I made the last batches or this year. Now they need 6 to 8 weeks to dry and cure, and if I want them to be Christmas presents that means I need to stop now.
On top is a mix of pine, rosemary, niaouli (myrtle variety) and a bit of lemon grass and it came out smelling very fresh. Very lemony, actually even more so than the pure lemongrass (I love lemongrass) at the bottom. There I tried to experiment a bit with colour, but it turned out more looking like blue cheese than artful soap, but who cares. If I do it again next year I’ll have to get some mica powders. This year my focus was mainly on getting the chemistry right, we’ll go for pretty next time.
The very final two are all about the smell again. The lighter ones at the top are honey and oatmilk. I used the oatmilk instead of water here and I think it worked quite well. The smell is very subtle.I think I’d use more fragrance oil next time, but I also like it when soaps don#t leave your hands smelling for days to come. I got those fragrance oils and essential oils from a British seller off Etsy, I hope the current British trainwreck of a no deal Brexit won’t make it unfeasible to order there in the future. It would be a shame for the seller.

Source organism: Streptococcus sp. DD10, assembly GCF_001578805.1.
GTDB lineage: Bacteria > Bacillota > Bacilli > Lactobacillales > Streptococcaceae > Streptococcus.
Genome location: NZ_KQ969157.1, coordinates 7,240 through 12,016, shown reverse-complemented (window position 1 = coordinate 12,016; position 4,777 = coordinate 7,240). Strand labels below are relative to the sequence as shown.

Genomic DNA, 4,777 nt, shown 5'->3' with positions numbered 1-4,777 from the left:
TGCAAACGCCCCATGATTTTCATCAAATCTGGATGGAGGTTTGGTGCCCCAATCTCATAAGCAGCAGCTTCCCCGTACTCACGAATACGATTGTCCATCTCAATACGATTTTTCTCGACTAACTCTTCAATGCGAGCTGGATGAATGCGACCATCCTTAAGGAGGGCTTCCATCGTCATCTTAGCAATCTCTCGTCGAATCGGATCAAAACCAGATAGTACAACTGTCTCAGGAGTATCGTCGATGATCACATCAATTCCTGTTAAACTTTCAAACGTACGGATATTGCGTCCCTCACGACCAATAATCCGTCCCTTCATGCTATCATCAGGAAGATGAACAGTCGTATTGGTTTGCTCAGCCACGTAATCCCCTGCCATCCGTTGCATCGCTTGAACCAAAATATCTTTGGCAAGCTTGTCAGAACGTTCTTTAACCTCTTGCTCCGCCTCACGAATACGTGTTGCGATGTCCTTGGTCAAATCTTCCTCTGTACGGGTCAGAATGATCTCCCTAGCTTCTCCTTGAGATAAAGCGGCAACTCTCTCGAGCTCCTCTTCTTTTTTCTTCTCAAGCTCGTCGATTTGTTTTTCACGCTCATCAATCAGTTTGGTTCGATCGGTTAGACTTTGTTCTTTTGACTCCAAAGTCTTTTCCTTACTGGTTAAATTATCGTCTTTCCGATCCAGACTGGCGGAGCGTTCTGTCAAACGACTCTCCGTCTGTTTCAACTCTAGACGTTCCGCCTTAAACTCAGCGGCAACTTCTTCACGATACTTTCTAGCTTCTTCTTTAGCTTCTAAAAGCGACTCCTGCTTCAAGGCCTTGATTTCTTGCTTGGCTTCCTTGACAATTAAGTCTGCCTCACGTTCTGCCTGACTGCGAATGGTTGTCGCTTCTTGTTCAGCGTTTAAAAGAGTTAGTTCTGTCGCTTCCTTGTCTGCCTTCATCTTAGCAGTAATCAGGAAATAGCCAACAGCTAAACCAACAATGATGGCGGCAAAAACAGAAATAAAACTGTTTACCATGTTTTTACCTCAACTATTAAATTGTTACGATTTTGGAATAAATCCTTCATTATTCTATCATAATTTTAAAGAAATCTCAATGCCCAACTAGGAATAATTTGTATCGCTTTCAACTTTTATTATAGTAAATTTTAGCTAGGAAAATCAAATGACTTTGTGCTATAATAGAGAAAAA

The bottom is cinnamon and orange. There I added some colour, but it seems to have vanished. The smell is surprisingly marzipan-y and just the right thing for a Christmas Soap.
Let#s see if next year brings more soap. It surely has been great fun this time.